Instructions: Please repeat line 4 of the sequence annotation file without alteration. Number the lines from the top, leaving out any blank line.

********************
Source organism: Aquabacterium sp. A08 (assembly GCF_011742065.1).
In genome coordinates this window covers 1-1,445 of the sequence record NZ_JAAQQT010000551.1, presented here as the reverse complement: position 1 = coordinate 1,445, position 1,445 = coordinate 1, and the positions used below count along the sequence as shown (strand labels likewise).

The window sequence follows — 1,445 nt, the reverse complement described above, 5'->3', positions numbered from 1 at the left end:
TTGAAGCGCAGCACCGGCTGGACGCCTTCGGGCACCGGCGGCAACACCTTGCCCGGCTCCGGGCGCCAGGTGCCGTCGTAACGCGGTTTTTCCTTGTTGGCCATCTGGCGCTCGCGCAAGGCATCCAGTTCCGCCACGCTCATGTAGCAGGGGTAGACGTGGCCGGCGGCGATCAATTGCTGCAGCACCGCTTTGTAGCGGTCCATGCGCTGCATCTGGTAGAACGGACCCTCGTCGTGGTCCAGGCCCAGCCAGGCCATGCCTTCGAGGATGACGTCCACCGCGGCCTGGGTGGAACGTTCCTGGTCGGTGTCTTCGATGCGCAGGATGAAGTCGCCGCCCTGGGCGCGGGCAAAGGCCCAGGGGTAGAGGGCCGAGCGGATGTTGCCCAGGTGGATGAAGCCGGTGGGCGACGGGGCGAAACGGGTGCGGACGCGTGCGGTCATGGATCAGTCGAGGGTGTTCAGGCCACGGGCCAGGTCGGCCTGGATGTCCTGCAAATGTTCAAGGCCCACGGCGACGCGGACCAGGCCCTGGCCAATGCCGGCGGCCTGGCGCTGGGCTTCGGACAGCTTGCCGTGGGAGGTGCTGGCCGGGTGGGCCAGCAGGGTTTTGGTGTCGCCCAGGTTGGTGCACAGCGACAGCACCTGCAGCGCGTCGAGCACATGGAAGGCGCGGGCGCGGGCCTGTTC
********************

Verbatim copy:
TTGAAGCGCAGCACCGGCTGGACGCCTTCGGGCACCGGCGGCAACACCTTGCCCGGCTCCGGGCGCCAGGTGCCGTCGTAACGCGGTTTTTCCTTGTTGGCCATCTGGCGCTCGCGCAAGGCATCCAGTTCCGCCACGCTCATGTAGCAGGGGTAGACGTGGCCGGCGGCGATCAATTGCTGCAGCACCGCTTTGTAGCGGTCCATGCGCTGCATCTGGTAGAACGGACCCTCGTCGTGGTCCAGGCCCAGCCAGGCCATGCCTTCGAGGATGACGTCCACCGCGGCCTGGGTGGAACGTTCCTGGTCGGTGTCTTCGATGCGCAGGATGAAGTCGCCGCCCTGGGCGCGGGCAAAGGCCCAGGGGTAGAGGGCCGAGCGGATGTTGCCCAGGTGGATGAAGCCGGTGGGCGACGGGGCGAAACGGGTGCGGACGCGTGCGGTCATGGATCAGTCGAGGGTGTTCAGGCCACGGGCCAGGTCGGCCTGGATGTCCTGCAAATGTTCAAGGCCCACGGCGACGCGGACCAGGCCCTGGCCAATGCCGGCGGCCTGGCGCTGGGCTTCGGACAGCTTGCCGTGGGAGGTGCTGGCCGGGTGGGCCAGCAGGGTTTTGGTGTCGCCCAGGTTGGTGCACAGCGACAGCACCTGCAGCGCGTCGAGCACATGGAAGGCGCGGGCGCGGGCCTGTTC